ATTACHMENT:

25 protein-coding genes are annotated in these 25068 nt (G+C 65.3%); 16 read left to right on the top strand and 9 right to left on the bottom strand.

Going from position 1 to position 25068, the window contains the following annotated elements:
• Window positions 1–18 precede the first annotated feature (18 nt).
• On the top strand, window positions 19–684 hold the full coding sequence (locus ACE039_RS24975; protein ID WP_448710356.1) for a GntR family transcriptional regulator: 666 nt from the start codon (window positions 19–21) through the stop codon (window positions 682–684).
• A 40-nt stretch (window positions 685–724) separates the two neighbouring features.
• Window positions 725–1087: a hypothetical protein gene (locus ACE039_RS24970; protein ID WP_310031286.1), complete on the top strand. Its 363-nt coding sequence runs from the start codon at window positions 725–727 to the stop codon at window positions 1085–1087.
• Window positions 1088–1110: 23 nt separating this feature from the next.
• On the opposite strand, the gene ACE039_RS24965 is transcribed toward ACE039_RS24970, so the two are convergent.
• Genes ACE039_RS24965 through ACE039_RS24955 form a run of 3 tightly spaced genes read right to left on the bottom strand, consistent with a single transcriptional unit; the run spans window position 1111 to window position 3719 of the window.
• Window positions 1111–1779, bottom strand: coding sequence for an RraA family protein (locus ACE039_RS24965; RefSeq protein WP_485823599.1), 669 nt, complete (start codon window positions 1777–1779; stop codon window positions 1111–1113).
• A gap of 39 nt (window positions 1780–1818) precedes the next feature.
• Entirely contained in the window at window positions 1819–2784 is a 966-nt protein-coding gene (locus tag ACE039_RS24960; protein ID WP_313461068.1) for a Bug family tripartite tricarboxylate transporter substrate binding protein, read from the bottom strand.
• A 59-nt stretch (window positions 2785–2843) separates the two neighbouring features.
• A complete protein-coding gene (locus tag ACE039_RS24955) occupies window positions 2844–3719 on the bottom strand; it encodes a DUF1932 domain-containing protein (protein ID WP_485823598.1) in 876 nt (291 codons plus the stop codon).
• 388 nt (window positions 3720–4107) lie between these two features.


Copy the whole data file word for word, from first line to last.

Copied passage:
25 protein-coding genes are annotated in these 25068 nt (G+C 65.3%); 16 read left to right on the top strand and 9 right to left on the bottom strand.

Going from position 1 to position 25068, the window contains the following annotated elements:
• Window positions 1–18 precede the first annotated feature (18 nt).
• On the top strand, window positions 19–684 hold the full coding sequence (locus ACE039_RS24975; protein ID WP_448710356.1) for a GntR family transcriptional regulator: 666 nt from the start codon (window positions 19–21) through the stop codon (window positions 682–684).
• A 40-nt stretch (window positions 685–724) separates the two neighbouring features.
• Window positions 725–1087: a hypothetical protein gene (locus ACE039_RS24970; protein ID WP_310031286.1), complete on the top strand. Its 363-nt coding sequence runs from the start codon at window positions 725–727 to the stop codon at window positions 1085–1087.
• Window positions 1088–1110: 23 nt separating this feature from the next.
• On the opposite strand, the gene ACE039_RS24965 is transcribed toward ACE039_RS24970, so the two are convergent.
• Genes ACE039_RS24965 through ACE039_RS24955 form a run of 3 tightly spaced genes read right to left on the bottom strand, consistent with a single transcriptional unit; the run spans window position 1111 to window position 3719 of the window.
• Window positions 1111–1779, bottom strand: coding sequence for an RraA family protein (locus ACE039_RS24965; RefSeq protein WP_485823599.1), 669 nt, complete (start codon window positions 1777–1779; stop codon window positions 1111–1113).
• A gap of 39 nt (window positions 1780–1818) precedes the next feature.
• Entirely contained in the window at window positions 1819–2784 is a 966-nt protein-coding gene (locus tag ACE039_RS24960; protein ID WP_313461068.1) for a Bug family tripartite tricarboxylate transporter substrate binding protein, read from the bottom strand.
• A 59-nt stretch (window positions 2785–2843) separates the two neighbouring features.
• A complete protein-coding gene (locus tag ACE039_RS24955) occupies window positions 2844–3719 on the bottom strand; it encodes a DUF1932 domain-containing protein (protein ID WP_485823598.1) in 876 nt (291 codons plus the stop codon).
• 388 nt (window positions 3720–4107) lie between these two features.